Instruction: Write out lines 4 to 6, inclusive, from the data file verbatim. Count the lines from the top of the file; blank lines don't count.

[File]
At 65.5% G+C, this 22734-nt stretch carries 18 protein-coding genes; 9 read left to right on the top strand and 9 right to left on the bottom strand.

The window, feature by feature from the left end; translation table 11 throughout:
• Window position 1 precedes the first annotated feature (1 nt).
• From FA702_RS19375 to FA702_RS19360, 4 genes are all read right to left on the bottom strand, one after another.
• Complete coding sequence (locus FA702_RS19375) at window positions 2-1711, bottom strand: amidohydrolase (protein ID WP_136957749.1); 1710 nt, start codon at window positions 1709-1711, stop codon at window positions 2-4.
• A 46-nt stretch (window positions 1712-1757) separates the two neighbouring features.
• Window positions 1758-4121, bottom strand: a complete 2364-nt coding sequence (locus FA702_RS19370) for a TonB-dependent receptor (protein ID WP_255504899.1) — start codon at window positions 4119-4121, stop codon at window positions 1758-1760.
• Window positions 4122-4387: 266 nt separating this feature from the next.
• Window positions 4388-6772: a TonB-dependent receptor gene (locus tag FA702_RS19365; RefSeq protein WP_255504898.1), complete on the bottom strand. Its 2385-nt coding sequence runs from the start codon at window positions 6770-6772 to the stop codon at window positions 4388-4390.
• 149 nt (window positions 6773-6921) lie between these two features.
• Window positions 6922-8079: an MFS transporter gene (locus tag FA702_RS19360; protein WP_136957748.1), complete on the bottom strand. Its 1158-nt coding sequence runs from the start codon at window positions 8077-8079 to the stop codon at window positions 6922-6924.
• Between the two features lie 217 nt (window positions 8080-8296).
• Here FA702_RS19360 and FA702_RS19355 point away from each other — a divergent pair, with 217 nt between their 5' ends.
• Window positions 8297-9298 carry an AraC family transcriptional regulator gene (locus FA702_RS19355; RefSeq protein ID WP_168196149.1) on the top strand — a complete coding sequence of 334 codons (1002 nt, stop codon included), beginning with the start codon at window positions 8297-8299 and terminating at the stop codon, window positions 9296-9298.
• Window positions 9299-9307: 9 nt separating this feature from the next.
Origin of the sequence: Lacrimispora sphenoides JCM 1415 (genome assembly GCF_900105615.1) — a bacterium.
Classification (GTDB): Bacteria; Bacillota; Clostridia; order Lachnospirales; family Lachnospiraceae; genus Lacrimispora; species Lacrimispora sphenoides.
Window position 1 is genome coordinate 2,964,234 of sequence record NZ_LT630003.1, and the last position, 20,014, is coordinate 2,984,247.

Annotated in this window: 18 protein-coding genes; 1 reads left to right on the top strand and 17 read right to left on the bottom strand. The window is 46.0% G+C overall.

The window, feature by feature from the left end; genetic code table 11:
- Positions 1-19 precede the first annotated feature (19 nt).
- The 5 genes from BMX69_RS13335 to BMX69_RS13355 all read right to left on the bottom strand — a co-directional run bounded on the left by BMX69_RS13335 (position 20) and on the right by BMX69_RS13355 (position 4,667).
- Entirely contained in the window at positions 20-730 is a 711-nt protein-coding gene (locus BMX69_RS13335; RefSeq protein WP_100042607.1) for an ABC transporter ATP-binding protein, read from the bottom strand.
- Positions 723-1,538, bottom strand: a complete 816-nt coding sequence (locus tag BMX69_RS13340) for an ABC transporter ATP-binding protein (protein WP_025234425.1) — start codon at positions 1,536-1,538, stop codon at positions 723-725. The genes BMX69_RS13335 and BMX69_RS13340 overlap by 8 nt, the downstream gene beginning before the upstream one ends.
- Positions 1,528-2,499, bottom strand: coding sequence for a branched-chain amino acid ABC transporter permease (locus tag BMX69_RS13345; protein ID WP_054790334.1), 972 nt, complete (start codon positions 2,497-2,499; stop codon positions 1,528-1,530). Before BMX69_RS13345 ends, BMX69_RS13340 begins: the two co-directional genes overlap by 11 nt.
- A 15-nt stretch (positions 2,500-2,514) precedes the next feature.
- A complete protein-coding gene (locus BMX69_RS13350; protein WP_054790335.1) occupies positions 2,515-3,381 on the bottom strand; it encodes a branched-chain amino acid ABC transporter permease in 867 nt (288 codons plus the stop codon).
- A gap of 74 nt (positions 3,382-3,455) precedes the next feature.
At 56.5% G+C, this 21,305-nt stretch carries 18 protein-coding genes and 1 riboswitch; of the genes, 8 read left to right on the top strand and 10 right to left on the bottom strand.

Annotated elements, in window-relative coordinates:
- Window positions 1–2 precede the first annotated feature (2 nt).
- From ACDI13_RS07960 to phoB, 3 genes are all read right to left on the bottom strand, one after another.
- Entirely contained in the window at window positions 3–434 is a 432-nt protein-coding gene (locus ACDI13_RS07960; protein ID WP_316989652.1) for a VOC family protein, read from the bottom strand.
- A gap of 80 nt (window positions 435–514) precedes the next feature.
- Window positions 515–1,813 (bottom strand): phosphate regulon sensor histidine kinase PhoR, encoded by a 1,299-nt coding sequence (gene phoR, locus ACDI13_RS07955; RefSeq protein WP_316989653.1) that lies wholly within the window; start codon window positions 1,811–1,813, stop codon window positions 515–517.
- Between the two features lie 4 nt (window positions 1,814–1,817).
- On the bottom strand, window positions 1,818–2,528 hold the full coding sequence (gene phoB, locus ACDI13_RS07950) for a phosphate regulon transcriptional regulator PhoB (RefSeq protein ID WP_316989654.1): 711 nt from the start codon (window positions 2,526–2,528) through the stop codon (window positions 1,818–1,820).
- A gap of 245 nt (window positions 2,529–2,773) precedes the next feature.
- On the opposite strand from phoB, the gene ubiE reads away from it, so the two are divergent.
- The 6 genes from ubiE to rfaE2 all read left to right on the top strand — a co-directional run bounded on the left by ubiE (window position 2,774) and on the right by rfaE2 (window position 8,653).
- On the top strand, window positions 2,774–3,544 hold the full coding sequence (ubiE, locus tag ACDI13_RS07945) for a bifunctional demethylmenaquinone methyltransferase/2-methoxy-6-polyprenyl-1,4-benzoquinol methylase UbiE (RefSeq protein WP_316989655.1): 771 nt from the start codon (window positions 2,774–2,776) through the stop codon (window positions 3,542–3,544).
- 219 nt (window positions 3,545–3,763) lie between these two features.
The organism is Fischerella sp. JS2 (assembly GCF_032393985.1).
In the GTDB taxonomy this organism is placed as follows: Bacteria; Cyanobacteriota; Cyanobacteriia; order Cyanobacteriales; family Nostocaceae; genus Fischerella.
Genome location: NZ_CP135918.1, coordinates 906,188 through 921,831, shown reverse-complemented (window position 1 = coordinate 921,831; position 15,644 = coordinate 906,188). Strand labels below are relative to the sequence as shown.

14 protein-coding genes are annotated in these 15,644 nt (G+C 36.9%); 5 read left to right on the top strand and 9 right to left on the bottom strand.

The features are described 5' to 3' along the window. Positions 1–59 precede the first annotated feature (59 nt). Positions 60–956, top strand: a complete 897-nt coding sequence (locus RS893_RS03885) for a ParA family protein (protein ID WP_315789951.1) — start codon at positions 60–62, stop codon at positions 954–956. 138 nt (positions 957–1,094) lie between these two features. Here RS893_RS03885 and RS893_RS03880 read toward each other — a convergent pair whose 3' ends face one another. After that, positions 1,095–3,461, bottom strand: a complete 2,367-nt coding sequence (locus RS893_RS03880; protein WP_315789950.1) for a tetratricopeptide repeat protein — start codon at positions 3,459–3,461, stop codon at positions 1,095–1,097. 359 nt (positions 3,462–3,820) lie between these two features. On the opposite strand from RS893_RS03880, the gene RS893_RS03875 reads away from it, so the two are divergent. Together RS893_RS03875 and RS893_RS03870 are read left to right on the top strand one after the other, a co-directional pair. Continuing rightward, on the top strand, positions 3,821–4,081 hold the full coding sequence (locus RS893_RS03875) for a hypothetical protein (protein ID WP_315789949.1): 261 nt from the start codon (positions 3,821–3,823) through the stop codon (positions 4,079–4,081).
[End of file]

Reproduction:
• From FA702_RS19375 to FA702_RS19360, 4 genes are all read right to left on the bottom strand, one after another.
• Complete coding sequence (locus FA702_RS19375) at window positions 2-1711, bottom strand: amidohydrolase (protein ID WP_136957749.1); 1710 nt, start codon at window positions 1709-1711, stop codon at window positions 2-4.
• A 46-nt stretch (window positions 1712-1757) separates the two neighbouring features.